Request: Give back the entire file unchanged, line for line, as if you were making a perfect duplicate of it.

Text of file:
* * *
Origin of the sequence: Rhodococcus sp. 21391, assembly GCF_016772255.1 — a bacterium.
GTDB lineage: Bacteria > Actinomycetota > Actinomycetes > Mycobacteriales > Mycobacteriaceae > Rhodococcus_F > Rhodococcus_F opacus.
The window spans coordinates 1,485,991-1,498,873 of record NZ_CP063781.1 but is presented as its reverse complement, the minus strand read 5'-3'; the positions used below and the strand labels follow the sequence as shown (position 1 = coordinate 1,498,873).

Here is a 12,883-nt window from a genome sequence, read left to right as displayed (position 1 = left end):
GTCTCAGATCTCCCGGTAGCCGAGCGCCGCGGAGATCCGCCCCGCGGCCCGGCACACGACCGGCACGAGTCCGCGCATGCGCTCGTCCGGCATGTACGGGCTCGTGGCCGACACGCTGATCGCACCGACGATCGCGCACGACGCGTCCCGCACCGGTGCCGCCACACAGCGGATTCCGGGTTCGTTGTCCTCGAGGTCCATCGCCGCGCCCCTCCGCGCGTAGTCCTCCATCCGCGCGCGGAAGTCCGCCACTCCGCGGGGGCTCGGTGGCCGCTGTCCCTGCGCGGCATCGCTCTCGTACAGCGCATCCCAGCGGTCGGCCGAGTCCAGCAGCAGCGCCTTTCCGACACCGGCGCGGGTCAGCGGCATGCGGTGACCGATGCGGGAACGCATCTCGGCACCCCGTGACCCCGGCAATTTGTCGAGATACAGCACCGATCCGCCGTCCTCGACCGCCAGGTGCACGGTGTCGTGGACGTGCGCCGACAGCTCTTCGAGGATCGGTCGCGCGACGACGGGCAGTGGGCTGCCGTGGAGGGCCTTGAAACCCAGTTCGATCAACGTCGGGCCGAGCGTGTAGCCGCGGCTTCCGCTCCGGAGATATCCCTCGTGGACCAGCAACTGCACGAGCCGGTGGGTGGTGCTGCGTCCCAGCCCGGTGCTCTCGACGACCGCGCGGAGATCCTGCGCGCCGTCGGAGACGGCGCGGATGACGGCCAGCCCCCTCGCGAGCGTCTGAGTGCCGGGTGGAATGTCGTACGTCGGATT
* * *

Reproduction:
Origin of the sequence: Rhodococcus sp. 21391, assembly GCF_016772255.1 — a bacterium.
GTDB lineage: Bacteria > Actinomycetota > Actinomycetes > Mycobacteriales > Mycobacteriaceae > Rhodococcus_F > Rhodococcus_F opacus.
The window spans coordinates 1,485,991-1,498,873 of record NZ_CP063781.1 but is presented as its reverse complement, the minus strand read 5'-3'; the positions used below and the strand labels follow the sequence as shown (position 1 = coordinate 1,498,873).

Here is a 12,883-nt window from a genome sequence, read left to right as displayed (position 1 = left end):
GTCTCAGATCTCCCGGTAGCCGAGCGCCGCGGAGATCCGCCCCGCGGCCCGGCACACGACCGGCACGAGTCCGCGCATGCGCTCGTCCGGCATGTACGGGCTCGTGGCCGACACGCTGATCGCACCGACGATCGCGCACGACGCGTCCCGCACCGGTGCCGCCACACAGCGGATTCCGGGTTCGTTGTCCTCGAGGTCCATCGCCGCGCCCCTCCGCGCGTAGTCCTCCATCCGCGCGCGGAAGTCCGCCACTCCGCGGGGGCTCGGTGGCCGCTGTCCCTGCGCGGCATCGCTCTCGTACAGCGCATCCCAGCGGTCGGCCGAGTCCAGCAGCAGCGCCTTTCCGACACCGGCGCGGGTCAGCGGCATGCGGTGACCGATGCGGGAACGCATCTCGGCACCCCGTGACCCCGGCAATTTGTCGAGATACAGCACCGATCCGCCGTCCTCGACCGCCAGGTGCACGGTGTCGTGGACGTGCGCCGACAGCTCTTCGAGGATCGGTCGCGCGACGACGGGCAGTGGGCTGCCGTGGAGGGCCTTGAAACCCAGTTCGATCAACGTCGGGCCGAGCGTGTAGCCGCGGCTTCCGCTCCGGAGATATCCCTCGTGGACCAGCAACTGCACGAGCCGGTGGGTGGTGCTGCGTCCCAGCCCGGTGCTCTCGACGACCGCGCGGAGATCCTGCGCGCCGTCGGAGACGGCGCGGATGACGGCCAGCCCCCTCGCGAGCGTCTGAGTGCCGGGTGGAATGTCGTACGTCGGATT